The Daily Bucket is a regular feature of the Backyard Science group. It is a place to note of any observations you have made of the world around you. Insects, weather, meteorites, climate, birds and/or flowers. All are worthy additions to the bucket. Please let us know what is going on around you in a comment. Include, as close as is comfortable for you, where you are located. Each note is a record that we can refer to in the future as we try to understand the patterns that are quietly unwinding around us.Hubby and I enjoy taking Gracie the Wonder Pug on nature walks as often as possible. Not only are they edifying for us, they give vent to some of her natural pug energy and willfullness. One of our favorite strolls is at the Vischer's Ferry Nature and Historic Preserve. Join me below the squiggle for a photo journal of our latest, and shortest, trip.
The Canal Park, as we call it, is a huge preserve consisting of between 450 to 740 acres, depending on whether you count the water covered areas or not. It has been designated a Bird Conservation Area by New York State DEC and is especially important for wading and migratory species. A list (pdf warning) of the birds seen at the park runs for 2 pages.
Arriving at The Place, you encounter a lovely historic bridge, a Whipple Truss Bridge (sorry, pdf again). The link has a picture of the Vischer's Ferry bridge on the first page but here's one of mine in case pdf's are a problem.
Normally, when we go on a relatively local and well known hike, we limit our gear to the essentials. Camera, binocs, water, poop bags and water bowl for Gracie and a walking stick for me. If we're feeling ambitious, we might take along a bird guide or notebook, bug spray, food, etc. This day, not feeling at all ambitious, we went with the basics and set out with high hopes for a relaxing walk.
We were greeted by a large flock of Canada geese, very common here and usually quite tame.
These folks decided we looked a little suspicious and headed for a safer environment. Gracie barking at them may have had something to do with this.
Heading over the bridge, there is a lovely view up (or down, if you're facing that way) the canal itself.
And often a small friend joins you.
Once across the bridge, you can follow trails leading off left, right or center. Generally, we choose the center path as it is broad enough for 2 people and a frisky pug to walk without going single file. The side paths stay right on the edge of the canal itself and are excellent for nature viewing but not so much for conversation.
The views, no matter which path you take, are spectacular. Ponds and wetlands are on either side of you, with all the plants you'd expect in a swampy, wet place.
Whorled loosestrife (Lysimachia quadrifolia, not to be confused with invasive purple loosestrife, Lythrum salicaria) is a bright note along the path.
Ground cherry is another common sight. The genus is Physalis but I am unsure of the species. I believe there may be more than one in our area but I admit I don't know a great lot about this plant. The berries, enclosed in the husk, are supposed to be edible and tasty, but I've never tried them.
A beautiful tree in the area is common buttonbush (Cephalanthus occidentalis). Many water birds eat the seeds and, while not terribly important as caterpillar food, it is an important nectar plant for many butterflies, in addition to other pollinators.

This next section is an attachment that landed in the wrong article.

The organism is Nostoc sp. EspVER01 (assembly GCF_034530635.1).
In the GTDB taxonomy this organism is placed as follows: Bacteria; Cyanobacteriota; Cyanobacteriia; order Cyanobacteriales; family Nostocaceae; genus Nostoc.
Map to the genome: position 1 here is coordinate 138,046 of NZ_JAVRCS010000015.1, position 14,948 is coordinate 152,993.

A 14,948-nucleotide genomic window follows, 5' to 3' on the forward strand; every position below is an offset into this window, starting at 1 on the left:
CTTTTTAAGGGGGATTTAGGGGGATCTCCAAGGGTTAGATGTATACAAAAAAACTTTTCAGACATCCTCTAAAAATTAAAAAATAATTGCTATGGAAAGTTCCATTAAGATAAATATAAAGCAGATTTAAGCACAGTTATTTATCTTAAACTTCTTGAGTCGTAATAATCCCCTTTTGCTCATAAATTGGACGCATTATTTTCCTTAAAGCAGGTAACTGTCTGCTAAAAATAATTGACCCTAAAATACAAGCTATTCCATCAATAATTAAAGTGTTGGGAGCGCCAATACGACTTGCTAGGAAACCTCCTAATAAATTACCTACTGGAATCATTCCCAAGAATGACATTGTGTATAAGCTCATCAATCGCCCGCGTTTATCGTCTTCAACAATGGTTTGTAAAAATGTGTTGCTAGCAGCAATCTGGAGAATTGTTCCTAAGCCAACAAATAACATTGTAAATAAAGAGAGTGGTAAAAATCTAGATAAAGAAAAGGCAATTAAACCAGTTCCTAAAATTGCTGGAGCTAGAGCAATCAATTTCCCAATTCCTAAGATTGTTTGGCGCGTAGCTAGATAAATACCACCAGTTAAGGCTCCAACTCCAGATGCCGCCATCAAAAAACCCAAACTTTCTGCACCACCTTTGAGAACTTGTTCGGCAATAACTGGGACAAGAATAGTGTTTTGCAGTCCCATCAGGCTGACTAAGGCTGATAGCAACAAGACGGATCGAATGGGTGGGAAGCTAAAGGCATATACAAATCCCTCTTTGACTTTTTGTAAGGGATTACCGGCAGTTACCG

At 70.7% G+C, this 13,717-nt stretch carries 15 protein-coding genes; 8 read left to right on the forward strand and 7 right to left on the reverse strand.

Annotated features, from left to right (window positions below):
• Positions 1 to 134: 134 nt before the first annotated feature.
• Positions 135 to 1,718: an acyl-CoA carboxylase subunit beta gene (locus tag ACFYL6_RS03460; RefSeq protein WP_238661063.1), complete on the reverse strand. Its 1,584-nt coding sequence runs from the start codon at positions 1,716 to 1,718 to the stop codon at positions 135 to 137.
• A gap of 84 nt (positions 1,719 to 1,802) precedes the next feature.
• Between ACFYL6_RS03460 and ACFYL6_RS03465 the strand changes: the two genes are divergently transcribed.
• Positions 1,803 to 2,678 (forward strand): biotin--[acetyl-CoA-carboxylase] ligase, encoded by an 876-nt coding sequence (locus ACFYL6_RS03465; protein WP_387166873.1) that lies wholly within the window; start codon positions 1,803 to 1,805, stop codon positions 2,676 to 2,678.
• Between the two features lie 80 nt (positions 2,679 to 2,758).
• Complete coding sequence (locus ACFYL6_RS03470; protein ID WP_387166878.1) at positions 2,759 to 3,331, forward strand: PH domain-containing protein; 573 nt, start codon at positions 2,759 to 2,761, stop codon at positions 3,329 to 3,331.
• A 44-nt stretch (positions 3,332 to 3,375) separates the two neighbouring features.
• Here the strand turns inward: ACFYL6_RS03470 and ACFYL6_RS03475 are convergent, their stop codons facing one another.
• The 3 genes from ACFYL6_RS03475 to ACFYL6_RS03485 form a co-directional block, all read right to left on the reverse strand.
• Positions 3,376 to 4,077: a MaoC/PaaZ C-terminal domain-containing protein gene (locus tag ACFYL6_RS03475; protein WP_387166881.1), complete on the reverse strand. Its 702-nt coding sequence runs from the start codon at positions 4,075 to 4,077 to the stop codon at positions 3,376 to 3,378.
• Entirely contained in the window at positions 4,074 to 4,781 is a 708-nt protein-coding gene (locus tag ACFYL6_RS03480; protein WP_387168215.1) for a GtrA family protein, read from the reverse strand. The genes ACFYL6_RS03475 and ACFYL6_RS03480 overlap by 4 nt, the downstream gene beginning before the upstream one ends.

A great problem in many nature preserves is the high frequency of invasive plants. Just ask our cohort, PHScott, who spends much time and effort in remediation. It's so sad to walk through a natural area and see it overtaken by Oriental bittersweet, barberry or Tatarian honeysuckle. All 3 of these pests are present in our little canal park but the one I saw on this trip was particularly worrisome.
It's bad enough to have invasives but diseased invasives just add insult to injury. The picture above is a multiflora rose afflicted with rose rosette, a contagious disease of roses spread by mites, which can wipe out domestic garden roses in a season. There's no cure except to destroy the plant. Almost all the multiflora roses bordering the path were afflicted with this disease.
While it might be nice to think this disease would wipe out the wild multiflora patches, alas, the plant seeds so wildly it is unlikely to be wiped out by rose rosette. It will, no doubt, continue to be a disease vector and ecosystem disruptor for many years to come.
Around about the time we spotted this monstrosity, maybe 10 minutes into our walk, we discovered that stopping for any length of time was quickly becoming dangerous to our health. We were, after all, surrounded by lakes and wetlands on all sides. It's July.
What else lives in these areas? The worst squadrons of mosquitoes you've ever seen!! Holy crap! We've been there in every season and most conditions and I have never in my life seen the mosquitoes that bad! We soldiered on for those 10 minutes and then, frankly, turned tail and fled. Remember our list of basic supplies? Bug spray will now be added to the essentials!
I did get one more lucky shot, though, taken at the risk of losing another pint of blood. I hope you will forgive the blur and graininess - I felt lucky to get it at all! A lovely belted kingfisher posed for me at the extreme range of my zoom lens.
And that was our day in the park - all 15 minutes of it! Where have you been lately?
Spotlight on Green News & Views" is posted every Saturday at 1:00 pm Pacific Time and Wednesday at 3:30 on the Daily Kos front page. It's a great way to catch up on diaries you might have missed. Be sure to recommend and comment in the diary.